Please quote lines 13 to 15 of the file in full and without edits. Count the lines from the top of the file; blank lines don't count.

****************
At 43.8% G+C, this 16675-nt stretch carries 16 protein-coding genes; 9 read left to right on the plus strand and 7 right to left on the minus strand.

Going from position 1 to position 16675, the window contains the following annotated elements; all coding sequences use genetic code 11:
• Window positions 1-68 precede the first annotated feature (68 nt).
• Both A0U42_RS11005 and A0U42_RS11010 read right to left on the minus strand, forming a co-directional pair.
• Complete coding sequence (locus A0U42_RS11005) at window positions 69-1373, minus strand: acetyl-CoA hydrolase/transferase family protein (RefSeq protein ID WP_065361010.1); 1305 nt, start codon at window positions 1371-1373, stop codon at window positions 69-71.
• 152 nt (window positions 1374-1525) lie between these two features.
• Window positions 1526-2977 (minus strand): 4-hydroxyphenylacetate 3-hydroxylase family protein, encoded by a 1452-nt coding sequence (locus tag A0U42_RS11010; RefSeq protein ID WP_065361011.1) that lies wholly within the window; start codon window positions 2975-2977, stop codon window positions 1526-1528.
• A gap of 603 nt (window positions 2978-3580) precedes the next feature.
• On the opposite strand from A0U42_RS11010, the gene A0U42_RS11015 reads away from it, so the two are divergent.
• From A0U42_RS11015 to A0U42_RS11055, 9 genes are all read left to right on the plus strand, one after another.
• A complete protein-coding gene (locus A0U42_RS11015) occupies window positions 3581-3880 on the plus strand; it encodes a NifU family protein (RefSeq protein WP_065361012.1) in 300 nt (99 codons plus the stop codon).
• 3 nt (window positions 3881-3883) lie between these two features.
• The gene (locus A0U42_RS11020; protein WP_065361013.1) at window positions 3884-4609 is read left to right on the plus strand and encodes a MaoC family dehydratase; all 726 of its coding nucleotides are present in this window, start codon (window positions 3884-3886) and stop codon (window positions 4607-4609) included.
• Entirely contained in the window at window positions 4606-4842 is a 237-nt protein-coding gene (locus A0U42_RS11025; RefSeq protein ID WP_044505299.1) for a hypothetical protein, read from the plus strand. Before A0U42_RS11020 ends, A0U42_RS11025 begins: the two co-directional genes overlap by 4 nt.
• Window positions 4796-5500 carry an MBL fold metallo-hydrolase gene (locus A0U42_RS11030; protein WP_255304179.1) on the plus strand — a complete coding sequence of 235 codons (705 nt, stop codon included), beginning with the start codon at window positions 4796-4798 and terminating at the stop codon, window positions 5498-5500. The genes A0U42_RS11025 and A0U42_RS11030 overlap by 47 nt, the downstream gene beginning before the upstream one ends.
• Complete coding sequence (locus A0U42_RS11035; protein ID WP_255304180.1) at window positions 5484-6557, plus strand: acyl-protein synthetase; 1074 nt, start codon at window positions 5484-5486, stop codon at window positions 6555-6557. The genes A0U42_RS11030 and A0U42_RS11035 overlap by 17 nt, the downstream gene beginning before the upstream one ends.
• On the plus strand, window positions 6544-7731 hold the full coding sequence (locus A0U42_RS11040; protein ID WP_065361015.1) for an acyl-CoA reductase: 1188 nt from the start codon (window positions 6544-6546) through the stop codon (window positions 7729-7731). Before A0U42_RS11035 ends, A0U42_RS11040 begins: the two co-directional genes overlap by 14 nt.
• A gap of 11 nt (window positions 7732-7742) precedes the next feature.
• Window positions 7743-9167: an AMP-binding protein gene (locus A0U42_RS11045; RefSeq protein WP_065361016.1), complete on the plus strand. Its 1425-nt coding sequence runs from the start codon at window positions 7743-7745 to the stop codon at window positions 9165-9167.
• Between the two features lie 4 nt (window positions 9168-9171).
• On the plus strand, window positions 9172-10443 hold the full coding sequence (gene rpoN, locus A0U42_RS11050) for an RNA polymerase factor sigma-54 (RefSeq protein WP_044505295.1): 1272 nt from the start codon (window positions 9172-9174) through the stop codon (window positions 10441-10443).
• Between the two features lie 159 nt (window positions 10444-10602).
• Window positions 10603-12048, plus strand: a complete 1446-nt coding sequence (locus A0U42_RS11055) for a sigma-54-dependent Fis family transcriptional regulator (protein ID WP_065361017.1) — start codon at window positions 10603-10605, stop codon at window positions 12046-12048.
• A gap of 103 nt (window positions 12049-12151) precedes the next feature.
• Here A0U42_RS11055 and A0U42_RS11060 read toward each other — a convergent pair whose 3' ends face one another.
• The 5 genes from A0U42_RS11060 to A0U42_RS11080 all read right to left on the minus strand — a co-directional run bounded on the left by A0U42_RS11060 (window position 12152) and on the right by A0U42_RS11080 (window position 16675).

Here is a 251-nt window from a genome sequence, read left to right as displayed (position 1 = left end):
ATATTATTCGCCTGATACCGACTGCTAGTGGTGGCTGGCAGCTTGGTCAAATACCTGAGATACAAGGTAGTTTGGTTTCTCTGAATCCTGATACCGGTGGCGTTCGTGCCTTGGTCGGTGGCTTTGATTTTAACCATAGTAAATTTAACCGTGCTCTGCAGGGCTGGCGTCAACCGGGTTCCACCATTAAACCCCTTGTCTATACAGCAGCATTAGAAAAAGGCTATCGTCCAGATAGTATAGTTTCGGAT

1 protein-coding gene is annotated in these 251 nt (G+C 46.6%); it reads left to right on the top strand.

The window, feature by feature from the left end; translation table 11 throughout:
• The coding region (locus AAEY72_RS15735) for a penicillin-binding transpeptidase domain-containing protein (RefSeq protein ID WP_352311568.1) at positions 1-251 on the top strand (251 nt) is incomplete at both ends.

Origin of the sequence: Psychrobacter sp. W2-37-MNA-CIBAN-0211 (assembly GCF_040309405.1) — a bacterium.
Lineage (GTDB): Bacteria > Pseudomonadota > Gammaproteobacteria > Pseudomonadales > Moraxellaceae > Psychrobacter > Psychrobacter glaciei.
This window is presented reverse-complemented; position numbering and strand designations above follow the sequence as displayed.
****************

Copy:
• The gene (locus A0U42_RS11020; protein WP_065361013.1) at window positions 3884-4609 is read left to right on the plus strand and encodes a MaoC family dehydratase; all 726 of its coding nucleotides are present in this window, start codon (window positions 3884-3886) and stop codon (window positions 4607-4609) included.
• Entirely contained in the window at window positions 4606-4842 is a 237-nt protein-coding gene (locus A0U42_RS11025; RefSeq protein ID WP_044505299.1) for a hypothetical protein, read from the plus strand. Before A0U42_RS11020 ends, A0U42_RS11025 begins: the two co-directional genes overlap by 4 nt.
• Window positions 4796-5500 carry an MBL fold metallo-hydrolase gene (locus A0U42_RS11030; protein WP_255304179.1) on the plus strand — a complete coding sequence of 235 codons (705 nt, stop codon included), beginning with the start codon at window positions 4796-4798 and terminating at the stop codon, window positions 5498-5500. The genes A0U42_RS11025 and A0U42_RS11030 overlap by 47 nt, the downstream gene beginning before the upstream one ends.